For those of you who — faced with an unrelentingly grim news cycle — have been feeling a less than optimistic about our collective future, know that there's at least one good thing ahead: Your senior sex life. According to the University of Michigan's 2018 National Poll on Healthy Aging, a healthy proportion of people over 65 are still getting it on. Which, at least statistically speaking, is more than can be said for the millennials among us.
A nationally representative sample of 1,002 people aged 65 to 80 participated in the poll, and 40 percent of them identified as sexually active. What's more, 73 percent reported satisfaction with that activity, and 76 percent agreed with the statement that "sex is an important part of a relationship at any age." Here, here.
"Sexual health among older adults doesn’t get much attention but is linked closely to quality of life, health and well-being," Erica Solway, Ph.D., co-associate director of the poll, said in a statement. "It’s important for older adults and the clinicians who care for them to talk about these issues and about how age-related changes in physical health, relationships, lifestyles and responsibilities such as caregiving, affect them."
Solway isn't wrong. Outside the rare televised example of sex lives after 60 — Netflix's Grace and Frankie, or a film like It's Complicated, in which an older-but-not-elderly woman (Meryl Streep) juggles two lovers — pop culture conversations tend to sideline anyone above middle age. Widespread refusal to acknowledge the reality of senior sex may has concrete consequences: According to AARP, cases of gonorrhea, syphilis, and chlamydia continue to climb in populations over 45.
It should probably not surprise anyone to learn that, every time someone bothers to ask about their sex lives, the retirement community generally responds roughly the same way. In a 2015 study out of the University of Manchester in the UK, for example, participants reported fairly robust bedroom activity. Of the over 7,000 people who took the survey, 54 percent of the men and 31 percent of the women over 70 said they were still doing the deed, thankyouverymuch. Roughly a third of that group said they were having sex frequently. Notably, less than three percent of people declined to answer questions about sexuality: It would seem that many older people are well past the point of embarrassment when it comes to bumping uglies, it's just that no one ever asks them what's going on.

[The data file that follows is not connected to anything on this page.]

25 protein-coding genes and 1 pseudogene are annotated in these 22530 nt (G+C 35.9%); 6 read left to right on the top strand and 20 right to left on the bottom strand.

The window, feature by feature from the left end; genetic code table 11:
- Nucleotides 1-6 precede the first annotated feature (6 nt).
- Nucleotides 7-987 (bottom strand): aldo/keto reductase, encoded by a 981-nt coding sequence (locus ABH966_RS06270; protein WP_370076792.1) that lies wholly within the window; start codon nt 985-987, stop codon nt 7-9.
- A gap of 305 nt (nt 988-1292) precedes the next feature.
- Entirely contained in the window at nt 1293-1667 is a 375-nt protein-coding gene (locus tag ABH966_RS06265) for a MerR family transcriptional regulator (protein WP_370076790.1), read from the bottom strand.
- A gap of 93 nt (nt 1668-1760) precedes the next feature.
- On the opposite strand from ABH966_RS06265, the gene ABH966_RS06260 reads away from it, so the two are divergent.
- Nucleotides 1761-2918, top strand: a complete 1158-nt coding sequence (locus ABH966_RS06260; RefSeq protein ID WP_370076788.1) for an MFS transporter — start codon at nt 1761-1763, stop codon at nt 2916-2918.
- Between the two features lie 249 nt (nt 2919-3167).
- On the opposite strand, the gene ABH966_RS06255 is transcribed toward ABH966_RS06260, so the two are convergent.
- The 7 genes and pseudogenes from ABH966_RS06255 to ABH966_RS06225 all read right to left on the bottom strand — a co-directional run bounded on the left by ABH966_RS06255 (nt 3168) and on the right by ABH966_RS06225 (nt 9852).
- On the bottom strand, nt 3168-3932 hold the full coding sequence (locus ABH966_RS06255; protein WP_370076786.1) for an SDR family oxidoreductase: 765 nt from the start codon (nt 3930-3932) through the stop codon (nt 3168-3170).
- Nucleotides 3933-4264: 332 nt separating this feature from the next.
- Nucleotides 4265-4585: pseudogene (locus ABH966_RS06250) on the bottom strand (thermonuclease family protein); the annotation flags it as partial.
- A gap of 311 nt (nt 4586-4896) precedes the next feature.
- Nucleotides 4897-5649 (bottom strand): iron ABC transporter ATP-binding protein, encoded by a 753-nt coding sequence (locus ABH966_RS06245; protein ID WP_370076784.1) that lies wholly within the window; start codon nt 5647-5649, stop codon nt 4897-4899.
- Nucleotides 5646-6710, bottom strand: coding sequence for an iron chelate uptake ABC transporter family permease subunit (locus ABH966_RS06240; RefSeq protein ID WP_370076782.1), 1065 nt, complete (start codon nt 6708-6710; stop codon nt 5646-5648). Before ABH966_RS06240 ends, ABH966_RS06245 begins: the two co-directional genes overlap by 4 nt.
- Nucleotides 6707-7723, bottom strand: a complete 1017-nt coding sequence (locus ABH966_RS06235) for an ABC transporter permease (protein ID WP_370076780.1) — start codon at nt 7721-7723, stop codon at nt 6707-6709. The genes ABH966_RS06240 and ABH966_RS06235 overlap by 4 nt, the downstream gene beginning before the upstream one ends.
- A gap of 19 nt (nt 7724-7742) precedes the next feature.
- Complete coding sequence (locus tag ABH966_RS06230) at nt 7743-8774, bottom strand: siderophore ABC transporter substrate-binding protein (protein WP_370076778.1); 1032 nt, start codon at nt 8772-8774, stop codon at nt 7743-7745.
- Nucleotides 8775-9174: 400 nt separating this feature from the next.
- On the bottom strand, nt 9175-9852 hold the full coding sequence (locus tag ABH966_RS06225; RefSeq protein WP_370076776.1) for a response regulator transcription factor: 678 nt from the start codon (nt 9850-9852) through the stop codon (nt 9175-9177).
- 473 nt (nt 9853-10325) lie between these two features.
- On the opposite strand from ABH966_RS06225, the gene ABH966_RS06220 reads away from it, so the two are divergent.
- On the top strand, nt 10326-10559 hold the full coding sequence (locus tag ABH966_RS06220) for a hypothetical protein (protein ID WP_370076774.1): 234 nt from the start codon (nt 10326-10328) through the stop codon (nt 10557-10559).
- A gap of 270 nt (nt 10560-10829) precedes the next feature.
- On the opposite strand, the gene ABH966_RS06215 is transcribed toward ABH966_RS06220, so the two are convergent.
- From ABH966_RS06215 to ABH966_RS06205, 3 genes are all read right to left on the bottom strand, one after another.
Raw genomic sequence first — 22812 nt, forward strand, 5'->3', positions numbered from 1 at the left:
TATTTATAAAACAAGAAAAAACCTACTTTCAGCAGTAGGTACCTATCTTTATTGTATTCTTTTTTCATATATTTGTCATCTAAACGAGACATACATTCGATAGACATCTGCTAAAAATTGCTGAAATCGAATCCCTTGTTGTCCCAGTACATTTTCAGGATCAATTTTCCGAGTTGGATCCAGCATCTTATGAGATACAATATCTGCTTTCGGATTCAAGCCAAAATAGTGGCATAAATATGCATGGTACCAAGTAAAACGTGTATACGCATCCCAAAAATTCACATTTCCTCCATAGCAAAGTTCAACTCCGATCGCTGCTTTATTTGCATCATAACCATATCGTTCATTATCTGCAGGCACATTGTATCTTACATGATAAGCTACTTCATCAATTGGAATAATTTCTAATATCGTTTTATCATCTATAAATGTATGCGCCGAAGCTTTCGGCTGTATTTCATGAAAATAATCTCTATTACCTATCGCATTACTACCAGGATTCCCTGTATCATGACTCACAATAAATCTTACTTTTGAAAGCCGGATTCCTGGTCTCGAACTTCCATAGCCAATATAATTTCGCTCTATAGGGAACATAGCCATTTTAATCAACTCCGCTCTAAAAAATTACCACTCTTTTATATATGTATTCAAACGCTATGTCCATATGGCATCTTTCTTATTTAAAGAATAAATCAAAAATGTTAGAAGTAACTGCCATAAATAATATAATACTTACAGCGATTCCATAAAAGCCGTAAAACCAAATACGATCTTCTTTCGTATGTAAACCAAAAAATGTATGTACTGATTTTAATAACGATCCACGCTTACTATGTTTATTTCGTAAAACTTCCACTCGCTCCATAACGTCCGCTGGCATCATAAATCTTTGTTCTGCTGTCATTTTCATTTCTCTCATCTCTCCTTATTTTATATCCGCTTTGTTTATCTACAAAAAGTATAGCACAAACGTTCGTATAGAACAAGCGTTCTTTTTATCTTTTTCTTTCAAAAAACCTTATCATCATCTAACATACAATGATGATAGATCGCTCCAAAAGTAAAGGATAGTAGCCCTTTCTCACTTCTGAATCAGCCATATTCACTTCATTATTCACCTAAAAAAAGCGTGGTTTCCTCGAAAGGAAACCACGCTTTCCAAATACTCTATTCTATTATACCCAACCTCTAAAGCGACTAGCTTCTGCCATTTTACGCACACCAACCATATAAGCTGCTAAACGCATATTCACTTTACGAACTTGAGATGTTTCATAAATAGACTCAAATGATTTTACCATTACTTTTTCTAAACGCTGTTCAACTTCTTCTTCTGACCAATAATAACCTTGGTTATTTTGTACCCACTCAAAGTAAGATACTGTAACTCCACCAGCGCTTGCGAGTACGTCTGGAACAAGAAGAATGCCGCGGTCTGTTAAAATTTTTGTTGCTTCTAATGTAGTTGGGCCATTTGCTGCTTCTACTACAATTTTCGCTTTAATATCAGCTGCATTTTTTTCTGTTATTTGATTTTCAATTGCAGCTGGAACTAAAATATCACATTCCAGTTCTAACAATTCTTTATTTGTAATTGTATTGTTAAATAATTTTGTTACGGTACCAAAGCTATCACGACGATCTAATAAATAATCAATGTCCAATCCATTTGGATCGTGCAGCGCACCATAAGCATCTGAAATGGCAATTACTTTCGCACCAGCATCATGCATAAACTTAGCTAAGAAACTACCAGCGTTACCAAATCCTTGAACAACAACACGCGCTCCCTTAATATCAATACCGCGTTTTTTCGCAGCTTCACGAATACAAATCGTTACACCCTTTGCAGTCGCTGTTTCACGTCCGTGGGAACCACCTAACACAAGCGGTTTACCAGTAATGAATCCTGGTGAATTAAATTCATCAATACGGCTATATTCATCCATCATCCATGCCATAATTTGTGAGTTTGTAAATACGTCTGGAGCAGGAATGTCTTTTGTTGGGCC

Similarly, a 2008 study published in the New England Journal of Medicine found that the majority of married or partnered people between the ages of 57 and 80 were still going at it. Asked about their masturbation habits, 52 percent of partnered men and 25 percent of partnered women reported having pleasured themselves within the past 12 months, while 55 percent of single older men and 23 percent of single older women said the same.
It bears noting that sex drive does tend to drop off with age because people's bodies change: According to the National Institute on Aging, vaginal shapes change with time, and hormonal shifts make it harder to get wet. Erectile dysfunction often becomes a problem for those possessed of penises, while things like arthritis, heart disease, and certain medications can make sex less pleasurable and/or more risky. Among Michigan's survey subjects, about one in five men and three percent of women reported seeking medical intervention to get back in the saddle. Of those who did, 77 percent said it helped.
So there you have it: Another round of evidence to demonstrate that our sex drive doesn't die once we pass 60. That's great news, maybe especially great for millennials who — according to a much-hyped 2016 study published in the Archives of Sexual Behavior — were *much* more likely to report having precisely zero sexual partners than members of Generation X, born in the '60s. Millennials still had sex, the study said, but tended to exhibit far less interest in the deed than their "hookup generation" reputation suggests. Perhaps we have all been too busy caring for our plant children and, rather than spending on date activities, have poured all our money into artisanal avocado toasts.
Anyway, in case you were sulking to your succulents because 65 is a long time to wait before you start having and enjoying sex again, here's more good news: According to a recent survey by menstrual cycle-tracking app Natural Cycles, women ages 36 and up are having the best sex of their lives. The 2,600 woman-identifying participants were divided into three age groups: younger, or under 23; middle, or 23 to 36; and older, or over 36. Within that last group, people reported having better and more consistent orgasms from sex, and 86 percent said they had intercourse regularly. Participants tended to chalk up the positive change to accrued confidence, and I am betting the years of sexual experience didn't hurt, either.
All of which is to say, hang in there just a little longer, friends. The best is yet to come.